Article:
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VCme - Supported volunteering for people with mental health conditions

 

 

Helping those with mental health problems
to get involved with volunteering in a supportive environment
 
Volunteering is known to be beneficial to people with mental health problems.

It can provide the structure needed to aid recovery, as well as helping to raise self esteem, encouraging socialising and providing learning opportunities. But many still face obstacles to overcome before they can experience the rewards of volunteering.

Volunteer Centre West Berkshire’s VCme project aims to reduce the barriers and the stigma faced by volunteers with mental health problems. Individuals will be matched to a trained volunteer mentor who will provide support to those needing help as they take their first steps towards volunteering, helping them to develop the confidence to volunteer independently.

The project is delivering Mental Health First Aid training to local charities and community organisations to give them the knowledge and understanding needed to provide a welcoming and supportive environment to volunteers with mental health conditions.


The Project Co-ordinator will:

Meet individuals with mental health problems who are interested in volunteering. Individuals can be referred to us, or they may self refer.

Talk to the individual about why they wish to volunteer and the type of volunteering that would interest them, before helping them to identify an appropriate volunteer opportunity.

Contact the organisation that they wish to volunteer for.

Match them with a volunteer mentor who will accompany the individual to their first meeting with the organisation they wish to volunteer for and offer support and encouragement to the mentee as their volunteering progresses.

Manage the mentor / mentee relationship that will last a maximum of 3 months.

Helen had a responsible job as the manager of an elderly residential home, but a traumatic event left her with mental health problems and no longer able to work. She saw volunteering as a positive way to take some small steps towards returning to work, but found this to be a daunting prospect. However, with the support of Rosie, her VCme mentor, she was able to overcome her nerves and has been able to start volunteering a few hours a week in a nearby children’s centre.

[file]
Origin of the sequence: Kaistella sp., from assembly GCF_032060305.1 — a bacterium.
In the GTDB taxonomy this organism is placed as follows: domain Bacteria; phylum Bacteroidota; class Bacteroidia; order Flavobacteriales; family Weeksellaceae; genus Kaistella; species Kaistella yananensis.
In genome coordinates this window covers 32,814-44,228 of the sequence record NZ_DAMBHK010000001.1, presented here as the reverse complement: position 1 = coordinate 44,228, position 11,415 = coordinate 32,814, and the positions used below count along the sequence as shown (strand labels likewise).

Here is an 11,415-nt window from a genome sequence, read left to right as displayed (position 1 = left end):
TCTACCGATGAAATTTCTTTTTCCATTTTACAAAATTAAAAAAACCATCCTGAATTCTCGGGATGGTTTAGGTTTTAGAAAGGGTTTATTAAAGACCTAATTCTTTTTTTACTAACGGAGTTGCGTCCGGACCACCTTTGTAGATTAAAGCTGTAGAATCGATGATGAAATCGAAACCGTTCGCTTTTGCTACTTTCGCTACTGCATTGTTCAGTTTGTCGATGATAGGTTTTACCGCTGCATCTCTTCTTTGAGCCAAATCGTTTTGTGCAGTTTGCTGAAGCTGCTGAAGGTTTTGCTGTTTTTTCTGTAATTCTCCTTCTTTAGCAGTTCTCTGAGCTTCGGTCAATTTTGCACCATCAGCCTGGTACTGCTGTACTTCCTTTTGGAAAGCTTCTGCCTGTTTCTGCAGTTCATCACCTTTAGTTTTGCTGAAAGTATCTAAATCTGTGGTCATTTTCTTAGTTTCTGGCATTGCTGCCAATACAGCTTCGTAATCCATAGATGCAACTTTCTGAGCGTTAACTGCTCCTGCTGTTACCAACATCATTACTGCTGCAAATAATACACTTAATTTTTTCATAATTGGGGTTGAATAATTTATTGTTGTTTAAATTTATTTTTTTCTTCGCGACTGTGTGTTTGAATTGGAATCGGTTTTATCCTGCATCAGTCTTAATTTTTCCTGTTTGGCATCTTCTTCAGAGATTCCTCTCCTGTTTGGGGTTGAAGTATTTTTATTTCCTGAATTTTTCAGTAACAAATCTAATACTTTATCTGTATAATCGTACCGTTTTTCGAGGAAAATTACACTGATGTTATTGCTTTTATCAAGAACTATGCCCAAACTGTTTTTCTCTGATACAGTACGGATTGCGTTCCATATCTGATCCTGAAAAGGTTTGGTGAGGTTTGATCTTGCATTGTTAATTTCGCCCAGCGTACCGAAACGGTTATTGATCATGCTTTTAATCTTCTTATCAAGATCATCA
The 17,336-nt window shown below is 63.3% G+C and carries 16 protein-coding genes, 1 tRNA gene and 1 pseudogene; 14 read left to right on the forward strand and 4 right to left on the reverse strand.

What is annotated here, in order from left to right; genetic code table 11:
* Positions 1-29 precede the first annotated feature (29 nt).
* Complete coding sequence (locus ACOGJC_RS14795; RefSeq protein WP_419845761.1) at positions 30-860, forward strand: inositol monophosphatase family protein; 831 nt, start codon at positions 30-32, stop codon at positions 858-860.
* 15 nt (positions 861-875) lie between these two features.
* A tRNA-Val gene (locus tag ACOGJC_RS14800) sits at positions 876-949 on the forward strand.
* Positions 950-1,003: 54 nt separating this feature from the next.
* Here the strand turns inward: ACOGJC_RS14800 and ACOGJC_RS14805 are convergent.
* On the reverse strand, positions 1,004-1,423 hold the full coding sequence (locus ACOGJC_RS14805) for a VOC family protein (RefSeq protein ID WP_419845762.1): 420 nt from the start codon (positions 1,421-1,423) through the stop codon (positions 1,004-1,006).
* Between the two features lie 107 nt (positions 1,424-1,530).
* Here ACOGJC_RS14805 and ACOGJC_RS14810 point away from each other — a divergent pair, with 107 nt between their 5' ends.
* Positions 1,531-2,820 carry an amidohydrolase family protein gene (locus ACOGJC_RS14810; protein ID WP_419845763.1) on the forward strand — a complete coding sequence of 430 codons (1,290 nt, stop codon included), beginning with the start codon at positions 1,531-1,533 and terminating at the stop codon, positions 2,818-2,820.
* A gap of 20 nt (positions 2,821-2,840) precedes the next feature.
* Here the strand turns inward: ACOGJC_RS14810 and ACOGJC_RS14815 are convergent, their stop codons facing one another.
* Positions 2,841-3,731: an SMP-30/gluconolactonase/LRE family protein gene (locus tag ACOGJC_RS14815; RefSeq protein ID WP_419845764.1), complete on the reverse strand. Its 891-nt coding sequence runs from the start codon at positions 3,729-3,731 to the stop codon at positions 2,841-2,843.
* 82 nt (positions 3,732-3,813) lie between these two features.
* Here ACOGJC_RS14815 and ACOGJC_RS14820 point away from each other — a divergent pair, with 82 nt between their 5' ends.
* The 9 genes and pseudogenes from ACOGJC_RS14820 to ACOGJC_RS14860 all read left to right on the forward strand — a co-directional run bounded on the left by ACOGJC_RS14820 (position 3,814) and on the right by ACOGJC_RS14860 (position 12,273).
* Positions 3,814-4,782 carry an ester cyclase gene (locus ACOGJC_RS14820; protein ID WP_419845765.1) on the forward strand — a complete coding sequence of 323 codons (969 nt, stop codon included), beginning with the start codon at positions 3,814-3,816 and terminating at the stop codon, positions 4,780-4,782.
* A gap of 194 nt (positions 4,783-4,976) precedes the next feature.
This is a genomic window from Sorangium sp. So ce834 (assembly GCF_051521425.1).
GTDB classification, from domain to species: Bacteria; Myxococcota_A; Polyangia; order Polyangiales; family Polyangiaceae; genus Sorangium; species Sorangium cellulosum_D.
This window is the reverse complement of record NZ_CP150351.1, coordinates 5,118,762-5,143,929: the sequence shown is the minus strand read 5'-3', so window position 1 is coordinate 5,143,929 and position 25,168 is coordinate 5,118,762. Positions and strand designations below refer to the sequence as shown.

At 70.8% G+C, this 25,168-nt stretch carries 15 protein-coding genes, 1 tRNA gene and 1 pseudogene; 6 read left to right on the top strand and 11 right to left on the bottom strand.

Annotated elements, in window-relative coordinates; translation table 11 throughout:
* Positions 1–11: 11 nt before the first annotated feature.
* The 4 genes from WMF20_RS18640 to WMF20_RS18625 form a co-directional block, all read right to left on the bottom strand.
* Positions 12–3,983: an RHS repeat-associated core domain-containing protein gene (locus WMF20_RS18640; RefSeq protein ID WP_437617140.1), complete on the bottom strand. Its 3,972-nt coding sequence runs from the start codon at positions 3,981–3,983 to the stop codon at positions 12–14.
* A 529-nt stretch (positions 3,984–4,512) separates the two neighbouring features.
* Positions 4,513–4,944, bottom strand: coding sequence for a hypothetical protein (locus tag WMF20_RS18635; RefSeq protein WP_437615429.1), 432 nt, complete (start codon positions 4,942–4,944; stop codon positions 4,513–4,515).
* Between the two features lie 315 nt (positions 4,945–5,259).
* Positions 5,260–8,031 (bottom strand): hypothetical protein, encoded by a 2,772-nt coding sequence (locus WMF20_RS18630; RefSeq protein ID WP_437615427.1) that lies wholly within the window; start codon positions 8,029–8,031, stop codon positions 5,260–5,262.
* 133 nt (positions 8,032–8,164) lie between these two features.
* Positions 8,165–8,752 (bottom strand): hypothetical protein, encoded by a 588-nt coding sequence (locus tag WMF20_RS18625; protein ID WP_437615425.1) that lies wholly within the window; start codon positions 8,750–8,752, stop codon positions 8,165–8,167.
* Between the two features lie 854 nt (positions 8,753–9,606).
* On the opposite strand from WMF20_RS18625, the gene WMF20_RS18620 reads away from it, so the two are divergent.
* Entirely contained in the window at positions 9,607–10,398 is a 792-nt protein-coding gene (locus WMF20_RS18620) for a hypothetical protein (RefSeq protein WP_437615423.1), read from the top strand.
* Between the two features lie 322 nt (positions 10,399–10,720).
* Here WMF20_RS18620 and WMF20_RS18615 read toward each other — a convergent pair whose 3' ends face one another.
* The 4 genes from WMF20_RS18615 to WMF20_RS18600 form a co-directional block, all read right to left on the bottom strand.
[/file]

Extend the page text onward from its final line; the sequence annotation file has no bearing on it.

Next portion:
Mike had been unable to work for several years due to depression, but felt ready to consider returning to work. He had identified a charity that he was keen to volunteer for, but in a rural location and was very nervous about catching the wrong bus and getting lost. But his mentor, Graham, was able to accompany him on the journey a few times until he was able to develop the confidence to travel independently.

“I am a great advocate for anything out there to help those with mental health issues. I received a formal diagnosis a few years ago, but have suffered most of my life. After a breakdown, volunteering combined with other support was hugely helpful to me and as a result of that volunteering I am now managing a site for a charity that I previously volunteered for. I have volunteers with mental health issues who I support and who welcome my understanding of their problems.

From a personal perspective I know that volunteering was a key element to being able to regain my confidence and secure my job which, whilst not my main objective, is something that may well be important to others.”


Alison

Mentoring is …

“A voluntary, mutually beneficial and purposeful relationship in which an individual gives time to support another to enable them to make changes in their life”

(Mentoring & Befriending Foundation)


For further information please contact the VCme Project Co-ordinator

t: 01635 49004, e: info@vcwb.org.uk

or click here to download a PDF leaflet about the project
 
The VCme project is kindly supported by: 
 
The Englefield Trust Public Health & Well Being Board